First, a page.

Barring of conflicted lawyers kills BoU hope of winning in main case
Days ago the court put a permanent injunction on law firm Lule & Sebalu Advocates in cases involving the Ruparelia Group since the law firm at one time represented Sudhir or his companies.
The High Court made the ruling in a case where Sudhir was seeking the law firm hired by the Dfcu bank and Bank of Uganda to be declared conflicted, and therefore, unfit to represent the parties in a longstanding commercial dispute.

Sudhir through his Real Estate Company; Crane Management Services some time back sued Dfcu bank demanding rental arrears amounting to Shs2.9 billion and US $385,728.54 in respect of tenancies of suit properties that were formally owned by Crane Bank Limited. Dfcu bank which controversially bought off CBL had hired Sebalu & Lule Advocates. Sudhir said he contracted the same law firm in 2006 to draw and review tenancy agreements in respect of the said rental premises thus there is conflict between the lawyer and his client.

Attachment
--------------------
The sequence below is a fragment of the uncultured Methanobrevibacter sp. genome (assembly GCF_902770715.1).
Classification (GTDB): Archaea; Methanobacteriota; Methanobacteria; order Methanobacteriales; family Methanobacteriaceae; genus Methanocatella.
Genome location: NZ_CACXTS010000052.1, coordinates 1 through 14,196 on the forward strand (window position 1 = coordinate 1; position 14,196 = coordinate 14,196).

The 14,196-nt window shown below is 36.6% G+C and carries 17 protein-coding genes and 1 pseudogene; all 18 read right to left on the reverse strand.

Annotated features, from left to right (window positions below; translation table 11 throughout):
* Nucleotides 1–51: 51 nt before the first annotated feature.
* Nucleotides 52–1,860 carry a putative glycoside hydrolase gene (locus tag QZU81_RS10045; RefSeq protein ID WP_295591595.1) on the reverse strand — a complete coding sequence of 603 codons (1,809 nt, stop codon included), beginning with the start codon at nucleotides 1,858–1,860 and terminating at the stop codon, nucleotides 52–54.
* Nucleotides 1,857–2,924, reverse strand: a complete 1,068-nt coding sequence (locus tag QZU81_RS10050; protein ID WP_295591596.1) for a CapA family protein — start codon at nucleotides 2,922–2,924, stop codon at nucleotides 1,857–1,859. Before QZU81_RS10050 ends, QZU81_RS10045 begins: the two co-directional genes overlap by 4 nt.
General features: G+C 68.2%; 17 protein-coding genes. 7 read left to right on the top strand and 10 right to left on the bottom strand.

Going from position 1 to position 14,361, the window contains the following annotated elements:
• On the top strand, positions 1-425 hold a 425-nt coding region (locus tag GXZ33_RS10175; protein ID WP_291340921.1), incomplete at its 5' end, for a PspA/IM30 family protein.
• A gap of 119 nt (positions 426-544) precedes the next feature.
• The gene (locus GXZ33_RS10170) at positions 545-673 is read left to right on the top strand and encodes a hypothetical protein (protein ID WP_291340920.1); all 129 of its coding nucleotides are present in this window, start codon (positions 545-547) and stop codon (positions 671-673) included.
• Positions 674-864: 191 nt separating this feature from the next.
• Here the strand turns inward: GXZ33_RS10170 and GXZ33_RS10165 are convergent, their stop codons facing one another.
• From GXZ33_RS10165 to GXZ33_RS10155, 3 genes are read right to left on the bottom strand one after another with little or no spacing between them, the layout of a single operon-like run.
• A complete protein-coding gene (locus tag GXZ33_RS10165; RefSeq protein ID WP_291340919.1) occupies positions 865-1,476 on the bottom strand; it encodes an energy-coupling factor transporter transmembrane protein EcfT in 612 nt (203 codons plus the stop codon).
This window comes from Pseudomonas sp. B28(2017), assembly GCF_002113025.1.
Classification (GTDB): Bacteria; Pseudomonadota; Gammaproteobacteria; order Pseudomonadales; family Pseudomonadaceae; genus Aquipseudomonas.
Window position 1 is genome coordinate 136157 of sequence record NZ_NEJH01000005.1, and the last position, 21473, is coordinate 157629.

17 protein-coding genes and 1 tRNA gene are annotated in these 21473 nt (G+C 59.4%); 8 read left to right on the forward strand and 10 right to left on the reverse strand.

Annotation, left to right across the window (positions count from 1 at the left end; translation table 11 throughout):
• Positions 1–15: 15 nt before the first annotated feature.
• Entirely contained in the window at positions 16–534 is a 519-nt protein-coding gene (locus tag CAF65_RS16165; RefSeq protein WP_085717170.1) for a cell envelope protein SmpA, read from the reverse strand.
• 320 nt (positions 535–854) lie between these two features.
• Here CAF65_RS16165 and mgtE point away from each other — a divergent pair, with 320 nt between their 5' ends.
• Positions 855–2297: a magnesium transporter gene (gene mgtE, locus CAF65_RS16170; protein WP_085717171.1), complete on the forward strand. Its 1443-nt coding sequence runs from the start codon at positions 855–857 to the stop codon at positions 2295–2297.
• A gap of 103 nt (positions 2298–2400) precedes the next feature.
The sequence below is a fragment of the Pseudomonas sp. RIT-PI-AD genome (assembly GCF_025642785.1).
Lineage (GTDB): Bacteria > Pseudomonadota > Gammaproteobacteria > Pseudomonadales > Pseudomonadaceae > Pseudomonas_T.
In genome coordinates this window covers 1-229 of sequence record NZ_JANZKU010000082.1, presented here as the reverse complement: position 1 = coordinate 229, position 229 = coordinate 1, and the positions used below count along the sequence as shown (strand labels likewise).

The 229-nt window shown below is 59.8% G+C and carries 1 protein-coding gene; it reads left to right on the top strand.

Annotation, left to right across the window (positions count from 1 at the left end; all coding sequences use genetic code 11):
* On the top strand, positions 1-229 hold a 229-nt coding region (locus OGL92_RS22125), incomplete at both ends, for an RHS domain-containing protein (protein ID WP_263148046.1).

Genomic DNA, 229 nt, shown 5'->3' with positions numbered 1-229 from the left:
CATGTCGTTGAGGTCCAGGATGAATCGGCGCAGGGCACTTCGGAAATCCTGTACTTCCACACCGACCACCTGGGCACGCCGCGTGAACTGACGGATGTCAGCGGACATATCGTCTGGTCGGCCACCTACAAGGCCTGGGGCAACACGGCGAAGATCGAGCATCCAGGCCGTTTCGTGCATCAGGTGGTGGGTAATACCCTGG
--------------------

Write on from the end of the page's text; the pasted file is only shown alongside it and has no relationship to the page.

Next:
Further In December 2017, the Commercial Court disqualified city lawyers Timothy Kanyererezi Masembe and David Mpanga from the Shs397 billion suit in which BoU sued Sudhir and Meera Investments for recovery of that money. BoU had hired the two lawyers but Sudhir challenged them to be dropped off the case, citing conflict of interest, having hired them at one time.
In his ruling delivered on December 21, 2017, the head of the Commercial Court division, Justice Wangutusi stated that Mr. David Mpanga of A.F. Mpanga Advocates and Timothy Masembe of MMAKS Advocates acted in violation of the Advocates (Professional Conduct) regulations.